How to attract the birds and the bees

Birds and bees urgently need gardeners to help them survive. It’s never been more important to combat development and the prevalence of garden trends, such as decking, to keep biodiversity thriving.

Here’s what to plant or sow to get bees buzzing, birds singing, beetles creeping and butterflies fluttering and to keep the whole food chain on the move. You can buy suitable seeds and plants from

Butterflies love:
Lilac, butterfly bush, red valerian, primrose, chive, marjoram, lavender, aubretia, cowslip, bugle and toadflax, plus a sunny rock to bask on, shrubs such as common honeysuckle for shelter and a garden shed to creep into to hibernate

Britain's butterfly population is at a critical all-time low after 2007's summer rainsBees’ top 20 plants are:
Lavender, comfrey, raspberry, foxglove, pulmonaria, geranium, borage, heather, fuchsia, aquilegia, buddleia, sedum, hebe, marjoram, rosemary, nasturtium, cotoneaster, honeysuckle, clover, sage (from Garden Organic).
Grow a mixture, including wildflowers, to provide nectar and pollen from spring until winter, and leave an area of lawn uncut to allow clover to flower


Frogs, toads and newts need:
Spearwort, iris, cuckoo flower, bogbean, and water mint around the edge of a pond plus emergent and submerged plants such as forget-me-not, marsh marigold and starwort to provide egg-laying sites. Woodpiles and compost heaps for food and shelter, and for dense vegetation along the side of the pond to provide damp cover. For more information, visit or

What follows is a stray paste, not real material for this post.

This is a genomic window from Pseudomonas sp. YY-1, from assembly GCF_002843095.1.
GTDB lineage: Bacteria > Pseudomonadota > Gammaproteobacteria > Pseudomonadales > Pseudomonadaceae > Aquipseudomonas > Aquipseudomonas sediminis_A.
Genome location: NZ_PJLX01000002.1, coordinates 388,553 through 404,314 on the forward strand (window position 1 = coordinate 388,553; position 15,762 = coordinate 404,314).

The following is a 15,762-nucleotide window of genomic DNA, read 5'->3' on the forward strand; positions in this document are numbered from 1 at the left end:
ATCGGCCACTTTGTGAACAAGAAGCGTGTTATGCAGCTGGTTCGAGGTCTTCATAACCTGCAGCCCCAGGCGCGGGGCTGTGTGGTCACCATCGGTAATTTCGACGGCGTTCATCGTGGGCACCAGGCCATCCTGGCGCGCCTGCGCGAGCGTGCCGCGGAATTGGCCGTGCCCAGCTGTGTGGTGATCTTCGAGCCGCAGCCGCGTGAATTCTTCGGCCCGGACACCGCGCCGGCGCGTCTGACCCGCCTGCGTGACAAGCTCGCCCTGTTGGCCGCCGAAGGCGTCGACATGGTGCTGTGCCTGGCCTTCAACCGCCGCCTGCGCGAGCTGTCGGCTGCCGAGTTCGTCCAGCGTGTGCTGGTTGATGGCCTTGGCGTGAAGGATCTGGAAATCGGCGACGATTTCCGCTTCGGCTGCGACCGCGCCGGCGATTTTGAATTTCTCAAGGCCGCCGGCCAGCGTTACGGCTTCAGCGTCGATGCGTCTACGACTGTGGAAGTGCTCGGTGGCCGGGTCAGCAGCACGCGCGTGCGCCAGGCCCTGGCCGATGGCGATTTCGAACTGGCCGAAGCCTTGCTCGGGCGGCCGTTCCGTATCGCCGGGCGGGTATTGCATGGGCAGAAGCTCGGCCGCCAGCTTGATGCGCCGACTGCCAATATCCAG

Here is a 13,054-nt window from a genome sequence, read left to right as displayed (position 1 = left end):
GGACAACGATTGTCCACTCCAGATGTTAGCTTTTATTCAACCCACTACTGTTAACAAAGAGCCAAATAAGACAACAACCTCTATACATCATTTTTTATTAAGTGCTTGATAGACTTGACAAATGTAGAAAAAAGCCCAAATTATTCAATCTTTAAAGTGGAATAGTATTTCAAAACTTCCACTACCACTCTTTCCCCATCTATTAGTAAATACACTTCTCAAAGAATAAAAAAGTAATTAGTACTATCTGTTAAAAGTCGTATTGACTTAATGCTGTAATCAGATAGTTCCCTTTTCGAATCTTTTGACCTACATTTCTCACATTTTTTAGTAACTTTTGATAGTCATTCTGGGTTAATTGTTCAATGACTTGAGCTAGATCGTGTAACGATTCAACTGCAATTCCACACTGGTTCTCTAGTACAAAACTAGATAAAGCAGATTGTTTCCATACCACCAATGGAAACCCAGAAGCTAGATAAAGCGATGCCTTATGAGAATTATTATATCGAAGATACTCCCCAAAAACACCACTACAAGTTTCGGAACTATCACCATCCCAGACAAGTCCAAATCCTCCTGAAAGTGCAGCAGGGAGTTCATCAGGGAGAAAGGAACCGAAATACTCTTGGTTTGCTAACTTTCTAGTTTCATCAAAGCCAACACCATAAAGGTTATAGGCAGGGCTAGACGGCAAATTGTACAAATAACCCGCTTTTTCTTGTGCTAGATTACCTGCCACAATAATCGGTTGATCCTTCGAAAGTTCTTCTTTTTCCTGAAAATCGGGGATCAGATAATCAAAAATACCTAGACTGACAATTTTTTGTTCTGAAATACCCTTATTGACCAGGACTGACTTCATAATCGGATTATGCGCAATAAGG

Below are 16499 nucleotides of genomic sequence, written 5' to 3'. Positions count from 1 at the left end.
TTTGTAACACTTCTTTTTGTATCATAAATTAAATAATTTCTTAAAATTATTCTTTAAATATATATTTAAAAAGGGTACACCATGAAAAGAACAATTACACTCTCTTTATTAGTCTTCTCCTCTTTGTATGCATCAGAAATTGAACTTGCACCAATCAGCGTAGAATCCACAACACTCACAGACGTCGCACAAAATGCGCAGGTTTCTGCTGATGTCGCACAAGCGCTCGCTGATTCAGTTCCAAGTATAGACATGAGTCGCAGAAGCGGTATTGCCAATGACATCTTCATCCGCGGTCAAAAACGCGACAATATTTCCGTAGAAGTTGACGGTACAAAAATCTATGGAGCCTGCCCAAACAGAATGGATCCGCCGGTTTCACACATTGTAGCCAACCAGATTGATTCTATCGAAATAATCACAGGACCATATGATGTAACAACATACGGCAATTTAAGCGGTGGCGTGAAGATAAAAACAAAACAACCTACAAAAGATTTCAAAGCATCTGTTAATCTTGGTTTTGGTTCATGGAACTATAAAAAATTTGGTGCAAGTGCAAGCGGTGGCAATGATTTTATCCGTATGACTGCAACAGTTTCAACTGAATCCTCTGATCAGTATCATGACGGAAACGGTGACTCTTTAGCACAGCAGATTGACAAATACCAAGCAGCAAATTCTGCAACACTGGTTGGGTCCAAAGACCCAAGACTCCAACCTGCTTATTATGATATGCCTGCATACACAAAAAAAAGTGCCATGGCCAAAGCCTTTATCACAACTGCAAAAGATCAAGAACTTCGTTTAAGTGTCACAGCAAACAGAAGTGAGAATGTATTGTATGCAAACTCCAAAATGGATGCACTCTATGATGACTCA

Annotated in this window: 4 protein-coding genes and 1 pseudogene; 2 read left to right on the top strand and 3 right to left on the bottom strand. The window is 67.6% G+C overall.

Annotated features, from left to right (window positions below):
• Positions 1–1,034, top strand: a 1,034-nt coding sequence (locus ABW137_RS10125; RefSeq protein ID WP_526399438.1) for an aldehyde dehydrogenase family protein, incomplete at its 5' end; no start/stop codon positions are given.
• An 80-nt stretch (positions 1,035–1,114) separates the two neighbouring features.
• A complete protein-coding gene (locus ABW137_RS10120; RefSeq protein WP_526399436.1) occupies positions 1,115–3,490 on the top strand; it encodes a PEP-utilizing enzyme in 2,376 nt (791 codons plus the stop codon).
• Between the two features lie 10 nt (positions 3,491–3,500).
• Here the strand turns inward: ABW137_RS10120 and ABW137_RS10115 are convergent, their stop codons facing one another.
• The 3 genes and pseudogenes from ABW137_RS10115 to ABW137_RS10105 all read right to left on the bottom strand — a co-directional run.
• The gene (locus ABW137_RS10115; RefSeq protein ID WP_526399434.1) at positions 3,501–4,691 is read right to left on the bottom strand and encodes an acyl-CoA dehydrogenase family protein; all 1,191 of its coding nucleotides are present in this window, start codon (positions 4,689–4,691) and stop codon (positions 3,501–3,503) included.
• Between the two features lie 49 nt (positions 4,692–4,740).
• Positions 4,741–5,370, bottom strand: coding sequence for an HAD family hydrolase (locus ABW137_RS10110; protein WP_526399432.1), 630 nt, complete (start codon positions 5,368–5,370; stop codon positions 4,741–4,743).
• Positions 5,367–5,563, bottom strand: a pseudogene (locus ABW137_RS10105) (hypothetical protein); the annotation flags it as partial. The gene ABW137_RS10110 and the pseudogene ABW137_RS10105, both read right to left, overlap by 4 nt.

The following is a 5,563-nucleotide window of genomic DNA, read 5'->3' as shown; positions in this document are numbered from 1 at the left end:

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Birds need:
Hawthorn, especially for redwings, fieldfares, greenfinches, yellowhammers, starlings and chaffinches; wrens and other small birds plus dormice will nest in a hawthorn hedge, which can be supplemented with dog’s violet and garlic mustard


Brambles (for nesting), berberis, crabapples, pyracanthus (blackbirds) and snowberries (robins), milkthistles (goldfinches), ivy (blackbirds and thrushes)
Cover crops such as millet (yellowhammers and reed buntings); quinoa (redpolls and tree sparrows); sunflowers (bigger beaked species such as greenfinch, chaffinch); kale, which encourages invertebrates for thrushes; hawthorn
Hanging baskets for nesting (spotted flycatcher)

Spotted flycatcherHedgehogs love:
Compost heaps, for slugs, worms and insects, woodpiles, woodsheds.

 Beetles and ladybirds:
The gardener’s friend for eating slugs, snails and aphids – like log and rock piles, plus hedgerows, windowboxes and scrub to scuttle under


For more information on plants to attract wildlife, visit or